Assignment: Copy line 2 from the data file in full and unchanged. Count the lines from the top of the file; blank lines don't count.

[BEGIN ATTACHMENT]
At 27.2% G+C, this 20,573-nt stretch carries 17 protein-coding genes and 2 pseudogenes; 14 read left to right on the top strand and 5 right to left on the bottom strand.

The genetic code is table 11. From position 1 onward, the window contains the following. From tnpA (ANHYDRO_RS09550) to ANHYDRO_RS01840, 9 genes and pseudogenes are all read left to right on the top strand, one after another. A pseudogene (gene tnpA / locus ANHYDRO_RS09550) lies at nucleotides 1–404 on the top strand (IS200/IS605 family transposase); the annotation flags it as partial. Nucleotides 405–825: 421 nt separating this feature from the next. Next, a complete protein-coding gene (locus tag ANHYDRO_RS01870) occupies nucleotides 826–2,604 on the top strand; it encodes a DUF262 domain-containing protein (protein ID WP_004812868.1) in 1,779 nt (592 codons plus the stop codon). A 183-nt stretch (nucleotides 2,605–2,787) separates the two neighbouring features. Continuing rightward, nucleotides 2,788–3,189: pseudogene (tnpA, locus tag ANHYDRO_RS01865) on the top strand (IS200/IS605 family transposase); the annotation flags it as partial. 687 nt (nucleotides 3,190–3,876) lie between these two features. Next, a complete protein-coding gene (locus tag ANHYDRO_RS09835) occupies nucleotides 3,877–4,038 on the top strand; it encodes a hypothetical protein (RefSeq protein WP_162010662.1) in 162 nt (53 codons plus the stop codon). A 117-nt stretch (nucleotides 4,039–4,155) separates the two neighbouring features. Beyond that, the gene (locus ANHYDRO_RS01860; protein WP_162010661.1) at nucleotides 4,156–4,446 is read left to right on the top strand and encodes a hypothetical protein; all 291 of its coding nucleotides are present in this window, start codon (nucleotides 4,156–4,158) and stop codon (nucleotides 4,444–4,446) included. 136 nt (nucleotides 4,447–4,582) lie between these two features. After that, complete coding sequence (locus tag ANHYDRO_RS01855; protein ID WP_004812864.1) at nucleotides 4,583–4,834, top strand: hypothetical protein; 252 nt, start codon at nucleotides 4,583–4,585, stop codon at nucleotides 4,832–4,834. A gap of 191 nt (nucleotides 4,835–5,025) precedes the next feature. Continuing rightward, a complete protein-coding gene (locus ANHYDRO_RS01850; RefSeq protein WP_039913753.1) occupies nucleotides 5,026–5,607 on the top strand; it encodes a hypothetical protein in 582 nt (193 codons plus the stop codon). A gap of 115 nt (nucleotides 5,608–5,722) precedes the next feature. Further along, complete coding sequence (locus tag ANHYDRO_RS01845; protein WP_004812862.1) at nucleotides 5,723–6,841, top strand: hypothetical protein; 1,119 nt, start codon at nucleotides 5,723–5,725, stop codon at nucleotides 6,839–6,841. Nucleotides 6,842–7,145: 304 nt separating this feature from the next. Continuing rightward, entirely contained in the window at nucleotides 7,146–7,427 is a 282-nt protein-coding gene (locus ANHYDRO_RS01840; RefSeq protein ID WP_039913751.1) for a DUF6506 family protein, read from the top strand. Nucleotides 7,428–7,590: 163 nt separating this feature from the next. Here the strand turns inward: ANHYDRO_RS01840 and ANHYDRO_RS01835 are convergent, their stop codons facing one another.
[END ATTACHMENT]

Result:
The genetic code is table 11. From position 1 onward, the window contains the following. From tnpA (ANHYDRO_RS09550) to ANHYDRO_RS01840, 9 genes and pseudogenes are all read left to right on the top strand, one after another. A pseudogene (gene tnpA / locus ANHYDRO_RS09550) lies at nucleotides 1–404 on the top strand (IS200/IS605 family transposase); the annotation flags it as partial. Nucleotides 405–825: 421 nt separating this feature from the next. Next, a complete protein-coding gene (locus tag ANHYDRO_RS01870) occupies nucleotides 826–2,604 on the top strand; it encodes a DUF262 domain-containing protein (protein ID WP_004812868.1) in 1,779 nt (592 codons plus the stop codon). A 183-nt stretch (nucleotides 2,605–2,787) separates the two neighbouring features. Continuing rightward, nucleotides 2,788–3,189: pseudogene (tnpA, locus tag ANHYDRO_RS01865) on the top strand (IS200/IS605 family transposase); the annotation flags it as partial. 687 nt (nucleotides 3,190–3,876) lie between these two features. Next, a complete protein-coding gene (locus tag ANHYDRO_RS09835) occupies nucleotides 3,877–4,038 on the top strand; it encodes a hypothetical protein (RefSeq protein WP_162010662.1) in 162 nt (53 codons plus the stop codon). A 117-nt stretch (nucleotides 4,039–4,155) separates the two neighbouring features. Beyond that, the gene (locus ANHYDRO_RS01860; protein WP_162010661.1) at nucleotides 4,156–4,446 is read left to right on the top strand and encodes a hypothetical protein; all 291 of its coding nucleotides are present in this window, start codon (nucleotides 4,156–4,158) and stop codon (nucleotides 4,444–4,446) included. 136 nt (nucleotides 4,447–4,582) lie between these two features. After that, complete coding sequence (locus tag ANHYDRO_RS01855; protein ID WP_004812864.1) at nucleotides 4,583–4,834, top strand: hypothetical protein; 252 nt, start codon at nucleotides 4,583–4,585, stop codon at nucleotides 4,832–4,834. A gap of 191 nt (nucleotides 4,835–5,025) precedes the next feature. Continuing rightward, a complete protein-coding gene (locus ANHYDRO_RS01850; RefSeq protein WP_039913753.1) occupies nucleotides 5,026–5,607 on the top strand; it encodes a hypothetical protein in 582 nt (193 codons plus the stop codon). A gap of 115 nt (nucleotides 5,608–5,722) precedes the next feature. Further along, complete coding sequence (locus tag ANHYDRO_RS01845; protein WP_004812862.1) at nucleotides 5,723–6,841, top strand: hypothetical protein; 1,119 nt, start codon at nucleotides 5,723–5,725, stop codon at nucleotides 6,839–6,841. Nucleotides 6,842–7,145: 304 nt separating this feature from the next. Continuing rightward, entirely contained in the window at nucleotides 7,146–7,427 is a 282-nt protein-coding gene (locus ANHYDRO_RS01840; RefSeq protein ID WP_039913751.1) for a DUF6506 family protein, read from the top strand. Nucleotides 7,428–7,590: 163 nt separating this feature from the next. Here the strand turns inward: ANHYDRO_RS01840 and ANHYDRO_RS01835 are convergent, their stop codons facing one another.